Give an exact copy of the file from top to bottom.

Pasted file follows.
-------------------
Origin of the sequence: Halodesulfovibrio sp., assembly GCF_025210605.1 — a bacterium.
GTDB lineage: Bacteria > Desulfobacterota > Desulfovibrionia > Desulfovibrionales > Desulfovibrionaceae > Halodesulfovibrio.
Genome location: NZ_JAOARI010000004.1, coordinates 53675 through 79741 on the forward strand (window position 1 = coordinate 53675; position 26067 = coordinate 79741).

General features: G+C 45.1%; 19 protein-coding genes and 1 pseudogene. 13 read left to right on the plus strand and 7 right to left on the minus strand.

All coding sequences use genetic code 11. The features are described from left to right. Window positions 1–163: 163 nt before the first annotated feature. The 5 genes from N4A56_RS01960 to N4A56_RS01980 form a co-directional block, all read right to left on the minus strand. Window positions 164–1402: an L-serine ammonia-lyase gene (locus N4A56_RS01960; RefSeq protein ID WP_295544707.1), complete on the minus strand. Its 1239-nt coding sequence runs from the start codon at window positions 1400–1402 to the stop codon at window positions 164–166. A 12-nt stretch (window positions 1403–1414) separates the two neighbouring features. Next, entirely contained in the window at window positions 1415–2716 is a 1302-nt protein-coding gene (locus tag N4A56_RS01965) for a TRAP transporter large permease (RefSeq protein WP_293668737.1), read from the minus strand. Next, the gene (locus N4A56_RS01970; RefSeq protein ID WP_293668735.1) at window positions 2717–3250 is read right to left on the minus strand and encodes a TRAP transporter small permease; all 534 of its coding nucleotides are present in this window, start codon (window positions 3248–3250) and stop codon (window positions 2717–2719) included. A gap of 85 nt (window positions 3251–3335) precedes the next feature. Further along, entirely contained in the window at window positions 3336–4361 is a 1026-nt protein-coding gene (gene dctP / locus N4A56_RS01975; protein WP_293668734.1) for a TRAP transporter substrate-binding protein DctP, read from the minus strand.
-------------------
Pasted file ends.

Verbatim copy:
Origin of the sequence: Halodesulfovibrio sp., assembly GCF_025210605.1 — a bacterium.
GTDB lineage: Bacteria > Desulfobacterota > Desulfovibrionia > Desulfovibrionales > Desulfovibrionaceae > Halodesulfovibrio.
Genome location: NZ_JAOARI010000004.1, coordinates 53675 through 79741 on the forward strand (window position 1 = coordinate 53675; position 26067 = coordinate 79741).

General features: G+C 45.1%; 19 protein-coding genes and 1 pseudogene. 13 read left to right on the plus strand and 7 right to left on the minus strand.

All coding sequences use genetic code 11. The features are described from left to right. Window positions 1–163: 163 nt before the first annotated feature. The 5 genes from N4A56_RS01960 to N4A56_RS01980 form a co-directional block, all read right to left on the minus strand. Window positions 164–1402: an L-serine ammonia-lyase gene (locus N4A56_RS01960; RefSeq protein ID WP_295544707.1), complete on the minus strand. Its 1239-nt coding sequence runs from the start codon at window positions 1400–1402 to the stop codon at window positions 164–166. A 12-nt stretch (window positions 1403–1414) separates the two neighbouring features. Next, entirely contained in the window at window positions 1415–2716 is a 1302-nt protein-coding gene (locus tag N4A56_RS01965) for a TRAP transporter large permease (RefSeq protein WP_293668737.1), read from the minus strand. Next, the gene (locus N4A56_RS01970; RefSeq protein ID WP_293668735.1) at window positions 2717–3250 is read right to left on the minus strand and encodes a TRAP transporter small permease; all 534 of its coding nucleotides are present in this window, start codon (window positions 3248–3250) and stop codon (window positions 2717–2719) included. A gap of 85 nt (window positions 3251–3335) precedes the next feature. Further along, entirely contained in the window at window positions 3336–4361 is a 1026-nt protein-coding gene (gene dctP / locus N4A56_RS01975; protein WP_293668734.1) for a TRAP transporter substrate-binding protein DctP, read from the minus strand.